Thursday, 27 November 2014

Organisation and time management in experimental Science Short version

The first step in developing a robust system for the production of recombinant GFP, requires knowledge of the growth characteristics of the host organism; in our case Escherichia coli. The standard approach to obtaining this information is to measure the rate of growth of the organism under defined conditions. It may also be useful to determine to what extent factors such as temperature, growth medium composition and pH, vessel configuration, aeration rates etc., influence the yield of cells. The method we shall use, and indeed you have developed yourselves (with a little bit of help), is to monitor growth over time using a spectrophotometer to accurately measure the turbidity (cloudiness) of a liquid culture at a set of well defined time points.

The starting point and the end point of the experiment should be considered in planning your schedule. This is where you need to think carefully about managing your time and organising materials and equipment. I wont give away the method completely, but you might want to think about the following elements of the experiment.

1. What volume of culture should I use? Why?
2. What is the best inoculum to use (loop or defined volume) and how could I determine this empirically?
3. What is the likely time taken for sufficient numbers of cells to populate the culture tube making detection possible. (Hint, you already have your own data on plate and broth cultures). Discuss this with your colleagues.
4. What sample volume is ideal for recording time points?
5. What solution should I use as a "blank"
6. Why did I suggest placing your first sample on ice today?
7. Are there any consequences of depleting the culture during the experiment?
8. What are the growth characteristics of bacterial cultures that have been described in class or on the Internet (e.g. Wikipedia)
9. Should I make single, duplicate or triplicate  measurements, or maybe team up with colleagues? Pros and cons?
10. How should I record and plot my data?
11. What should I do after plotting my data?
12. What do other students' data look like and can I rationalise the results?

Key words Growth curve, E.coli, temperature, pH, aeration, spectrophotometry, blanks, culture, medium, planning, time management, organisation

Wednesday, 26 November 2014

Observation and Microbiology for Biotechnology

This week has seen us return to bench work and as you know we are set on a course to purify our own Green Fluorescent Protein before Christmas. Over the last few days, you will gave become used to my sarcasm over your economic approach to the use of adjectives? One of the most important aspects of Scientific endeavour is the ability to make careful observations....and record them concisely and quickly. In addition, you should write up your methodology in a way that will enable you (and anyone else)to obtain the same set of experimental results. Finally, you must label all of your samples carefully, so that you can locate your plate or tube after a day, a week or a year, if necessary.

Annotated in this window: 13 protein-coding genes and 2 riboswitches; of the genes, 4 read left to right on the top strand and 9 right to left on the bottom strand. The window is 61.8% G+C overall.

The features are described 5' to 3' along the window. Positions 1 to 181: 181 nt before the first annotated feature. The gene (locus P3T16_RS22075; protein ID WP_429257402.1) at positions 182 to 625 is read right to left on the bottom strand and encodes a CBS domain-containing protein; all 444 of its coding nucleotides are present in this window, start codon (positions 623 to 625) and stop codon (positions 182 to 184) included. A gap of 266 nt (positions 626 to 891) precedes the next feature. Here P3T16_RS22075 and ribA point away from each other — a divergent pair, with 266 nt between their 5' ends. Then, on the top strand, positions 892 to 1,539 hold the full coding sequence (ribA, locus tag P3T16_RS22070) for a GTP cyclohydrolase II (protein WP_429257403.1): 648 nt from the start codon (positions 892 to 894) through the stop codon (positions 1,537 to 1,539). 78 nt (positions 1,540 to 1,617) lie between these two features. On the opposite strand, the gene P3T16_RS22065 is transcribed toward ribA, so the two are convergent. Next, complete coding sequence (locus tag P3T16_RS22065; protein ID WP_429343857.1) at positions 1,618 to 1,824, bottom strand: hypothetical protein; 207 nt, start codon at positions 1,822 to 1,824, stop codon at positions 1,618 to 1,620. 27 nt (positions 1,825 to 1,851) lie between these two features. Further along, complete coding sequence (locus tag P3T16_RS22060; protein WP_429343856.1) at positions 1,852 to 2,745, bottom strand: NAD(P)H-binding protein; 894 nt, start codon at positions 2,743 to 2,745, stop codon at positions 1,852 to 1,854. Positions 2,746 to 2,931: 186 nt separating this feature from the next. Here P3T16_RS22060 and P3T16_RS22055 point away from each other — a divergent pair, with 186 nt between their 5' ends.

As you will have noticed I pushed you to describe the plates above (well your own poured and inoculated plates) in detail. I was looking for comments on 

Percentage coverage of the plate
Distribution of the colonies
Shapes and sizes of the colonies
Colour and appearance of the colonies
Sizes of (and shape) single colonies (did you use the magnifier?)
Number of colonies estimated by "sectoring" the plate
Did the culture have any characteristic smell?
Was there any evidence for contamination?

You can read more at one of my earlier Blog Posts

Key words Observation Recording findings 

Wednesday, 5 November 2014

BLASTing Tips

This week we have started BLASTing again in Y12 classes and by the end of the first weekly sessions, all of you will have gone through the basic steps. I walked around at the end of each session yesterday and checked that you had all worked through the CFTR primary structure search and then your own searches looking at the human h(a)emoglobin alpha chain sequence similarities across the species. I wanted to just add a reminder for the two key sites and in particular to encourage you all to sign up for an NCBI account: it will store all of your searches and will be something to show to future employers or University interviewers!

NCBI (and remember to use BLASTp)

PubMed (and remember to select Proteins, from the drop down menu)

A second tip at this stage is to add terms to refine your search. As I said a thorough grounding in classical languages helps with BLAST. So if you want to compare a sequence from man (eg Histone) add homo. If you are looking for a bacterial DNA Polymerase add coli. This will help you select the correct "hit" from the long list. Finally, check the number of amino acids in the sequence you are looking for. This is given in the summary information for each hit. So a 13 aa sequence is not likely to be correct for CFTR which is nearly 1500 aa (use wikipedia if in doubt to find more info about your query sequence). We shall continue with the introduction-search-discuss-search again sessions over the next few weeks.

Key Words BLAST, Primary structure, sequence alignment, NCBI, PubMed